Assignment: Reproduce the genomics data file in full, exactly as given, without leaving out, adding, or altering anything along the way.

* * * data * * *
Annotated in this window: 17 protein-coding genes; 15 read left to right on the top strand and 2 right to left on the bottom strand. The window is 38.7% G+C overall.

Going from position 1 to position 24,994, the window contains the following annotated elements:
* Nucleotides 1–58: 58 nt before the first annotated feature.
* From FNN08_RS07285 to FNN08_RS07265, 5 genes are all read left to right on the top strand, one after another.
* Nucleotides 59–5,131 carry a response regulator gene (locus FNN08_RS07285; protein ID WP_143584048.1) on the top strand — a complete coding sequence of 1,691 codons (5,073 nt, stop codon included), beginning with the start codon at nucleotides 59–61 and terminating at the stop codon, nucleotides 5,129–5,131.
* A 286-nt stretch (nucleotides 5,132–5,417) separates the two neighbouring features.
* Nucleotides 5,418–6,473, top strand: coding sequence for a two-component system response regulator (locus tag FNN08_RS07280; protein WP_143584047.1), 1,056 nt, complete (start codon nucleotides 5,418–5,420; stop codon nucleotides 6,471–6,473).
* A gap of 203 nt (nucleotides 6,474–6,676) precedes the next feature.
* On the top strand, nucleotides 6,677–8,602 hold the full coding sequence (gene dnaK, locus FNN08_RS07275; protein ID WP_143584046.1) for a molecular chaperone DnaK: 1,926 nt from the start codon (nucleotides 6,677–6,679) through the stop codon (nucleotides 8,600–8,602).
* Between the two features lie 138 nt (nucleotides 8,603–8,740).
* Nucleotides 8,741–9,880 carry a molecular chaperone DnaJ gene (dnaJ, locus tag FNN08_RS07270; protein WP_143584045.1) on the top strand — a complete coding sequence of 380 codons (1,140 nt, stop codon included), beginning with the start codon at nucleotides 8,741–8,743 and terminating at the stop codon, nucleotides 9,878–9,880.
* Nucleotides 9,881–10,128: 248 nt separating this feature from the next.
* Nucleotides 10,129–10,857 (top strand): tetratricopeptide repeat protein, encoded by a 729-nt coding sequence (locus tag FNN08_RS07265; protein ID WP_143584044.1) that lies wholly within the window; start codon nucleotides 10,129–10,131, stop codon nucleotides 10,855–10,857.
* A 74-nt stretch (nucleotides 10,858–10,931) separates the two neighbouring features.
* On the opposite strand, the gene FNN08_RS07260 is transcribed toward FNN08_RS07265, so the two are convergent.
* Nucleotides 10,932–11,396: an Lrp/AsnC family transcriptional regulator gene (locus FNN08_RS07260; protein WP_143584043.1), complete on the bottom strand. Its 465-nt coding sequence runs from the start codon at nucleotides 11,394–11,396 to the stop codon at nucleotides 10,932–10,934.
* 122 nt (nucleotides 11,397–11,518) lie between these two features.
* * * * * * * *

Annotated in this window: 17 protein-coding genes; 15 read left to right on the top strand and 2 right to left on the bottom strand. The window is 38.7% G+C overall.

Going from position 1 to position 24,994, the window contains the following annotated elements:
* Nucleotides 1–58: 58 nt before the first annotated feature.
* From FNN08_RS07285 to FNN08_RS07265, 5 genes are all read left to right on the top strand, one after another.
* Nucleotides 59–5,131 carry a response regulator gene (locus FNN08_RS07285; protein ID WP_143584048.1) on the top strand — a complete coding sequence of 1,691 codons (5,073 nt, stop codon included), beginning with the start codon at nucleotides 59–61 and terminating at the stop codon, nucleotides 5,129–5,131.
* A 286-nt stretch (nucleotides 5,132–5,417) separates the two neighbouring features.
* Nucleotides 5,418–6,473, top strand: coding sequence for a two-component system response regulator (locus tag FNN08_RS07280; protein WP_143584047.1), 1,056 nt, complete (start codon nucleotides 5,418–5,420; stop codon nucleotides 6,471–6,473).
* A gap of 203 nt (nucleotides 6,474–6,676) precedes the next feature.
* On the top strand, nucleotides 6,677–8,602 hold the full coding sequence (gene dnaK, locus FNN08_RS07275; protein ID WP_143584046.1) for a molecular chaperone DnaK: 1,926 nt from the start codon (nucleotides 6,677–6,679) through the stop codon (nucleotides 8,600–8,602).
* Between the two features lie 138 nt (nucleotides 8,603–8,740).
* Nucleotides 8,741–9,880 carry a molecular chaperone DnaJ gene (dnaJ, locus tag FNN08_RS07270; protein WP_143584045.1) on the top strand — a complete coding sequence of 380 codons (1,140 nt, stop codon included), beginning with the start codon at nucleotides 8,741–8,743 and terminating at the stop codon, nucleotides 9,878–9,880.
* Nucleotides 9,881–10,128: 248 nt separating this feature from the next.
* Nucleotides 10,129–10,857 (top strand): tetratricopeptide repeat protein, encoded by a 729-nt coding sequence (locus tag FNN08_RS07265; protein ID WP_143584044.1) that lies wholly within the window; start codon nucleotides 10,129–10,131, stop codon nucleotides 10,855–10,857.
* A 74-nt stretch (nucleotides 10,858–10,931) separates the two neighbouring features.
* On the opposite strand, the gene FNN08_RS07260 is transcribed toward FNN08_RS07265, so the two are convergent.
* Nucleotides 10,932–11,396: an Lrp/AsnC family transcriptional regulator gene (locus FNN08_RS07260; protein WP_143584043.1), complete on the bottom strand. Its 465-nt coding sequence runs from the start codon at nucleotides 11,394–11,396 to the stop codon at nucleotides 10,932–10,934.
* 122 nt (nucleotides 11,397–11,518) lie between these two features.